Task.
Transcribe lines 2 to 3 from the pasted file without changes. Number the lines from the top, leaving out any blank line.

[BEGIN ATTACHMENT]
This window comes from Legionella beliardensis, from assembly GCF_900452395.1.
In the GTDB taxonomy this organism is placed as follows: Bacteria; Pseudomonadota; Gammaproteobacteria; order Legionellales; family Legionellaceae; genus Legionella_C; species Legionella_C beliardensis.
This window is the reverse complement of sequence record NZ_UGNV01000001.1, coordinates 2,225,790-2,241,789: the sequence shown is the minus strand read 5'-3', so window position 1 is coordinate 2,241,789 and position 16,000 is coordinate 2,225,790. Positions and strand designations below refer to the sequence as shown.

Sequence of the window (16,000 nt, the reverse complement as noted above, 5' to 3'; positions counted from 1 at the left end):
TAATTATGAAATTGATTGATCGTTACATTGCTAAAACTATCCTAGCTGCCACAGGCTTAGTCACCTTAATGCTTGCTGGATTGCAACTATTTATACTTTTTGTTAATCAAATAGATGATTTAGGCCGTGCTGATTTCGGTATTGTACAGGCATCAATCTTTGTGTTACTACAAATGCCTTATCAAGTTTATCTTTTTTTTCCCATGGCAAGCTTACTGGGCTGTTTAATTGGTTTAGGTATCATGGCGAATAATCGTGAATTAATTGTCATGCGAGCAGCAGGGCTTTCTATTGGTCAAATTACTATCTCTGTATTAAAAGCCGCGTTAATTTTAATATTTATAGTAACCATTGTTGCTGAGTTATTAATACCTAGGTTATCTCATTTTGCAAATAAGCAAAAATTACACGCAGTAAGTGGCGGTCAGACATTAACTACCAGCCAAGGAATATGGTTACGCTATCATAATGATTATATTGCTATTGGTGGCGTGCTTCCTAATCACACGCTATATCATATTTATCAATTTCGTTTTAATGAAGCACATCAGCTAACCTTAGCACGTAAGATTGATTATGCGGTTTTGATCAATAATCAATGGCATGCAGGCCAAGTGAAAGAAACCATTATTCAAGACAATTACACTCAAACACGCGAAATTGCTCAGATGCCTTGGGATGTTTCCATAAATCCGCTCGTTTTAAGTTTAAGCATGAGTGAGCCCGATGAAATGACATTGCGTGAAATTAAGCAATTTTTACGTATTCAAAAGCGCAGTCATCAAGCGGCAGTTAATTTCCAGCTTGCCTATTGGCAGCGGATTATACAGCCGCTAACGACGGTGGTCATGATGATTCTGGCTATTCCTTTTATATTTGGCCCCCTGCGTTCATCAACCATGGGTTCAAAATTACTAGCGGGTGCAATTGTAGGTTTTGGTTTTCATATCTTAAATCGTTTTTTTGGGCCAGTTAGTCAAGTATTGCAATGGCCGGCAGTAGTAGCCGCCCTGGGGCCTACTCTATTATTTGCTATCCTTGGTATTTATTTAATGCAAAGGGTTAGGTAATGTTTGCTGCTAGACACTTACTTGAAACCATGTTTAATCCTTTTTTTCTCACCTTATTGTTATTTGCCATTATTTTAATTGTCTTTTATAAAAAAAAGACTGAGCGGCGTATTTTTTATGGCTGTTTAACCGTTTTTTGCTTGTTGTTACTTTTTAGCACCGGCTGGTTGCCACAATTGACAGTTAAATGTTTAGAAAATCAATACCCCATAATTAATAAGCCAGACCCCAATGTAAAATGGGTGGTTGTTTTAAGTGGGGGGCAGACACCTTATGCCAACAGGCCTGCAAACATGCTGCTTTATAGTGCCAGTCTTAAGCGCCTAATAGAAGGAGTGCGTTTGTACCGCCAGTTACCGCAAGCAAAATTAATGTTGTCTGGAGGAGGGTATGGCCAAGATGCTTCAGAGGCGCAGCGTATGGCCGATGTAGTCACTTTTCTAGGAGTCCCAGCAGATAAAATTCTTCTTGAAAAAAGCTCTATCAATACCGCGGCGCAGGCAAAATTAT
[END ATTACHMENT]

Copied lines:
In the GTDB taxonomy this organism is placed as follows: Bacteria; Pseudomonadota; Gammaproteobacteria; order Legionellales; family Legionellaceae; genus Legionella_C; species Legionella_C beliardensis.
This window is the reverse complement of sequence record NZ_UGNV01000001.1, coordinates 2,225,790-2,241,789: the sequence shown is the minus strand read 5'-3', so window position 1 is coordinate 2,241,789 and position 16,000 is coordinate 2,225,790. Positions and strand designations below refer to the sequence as shown.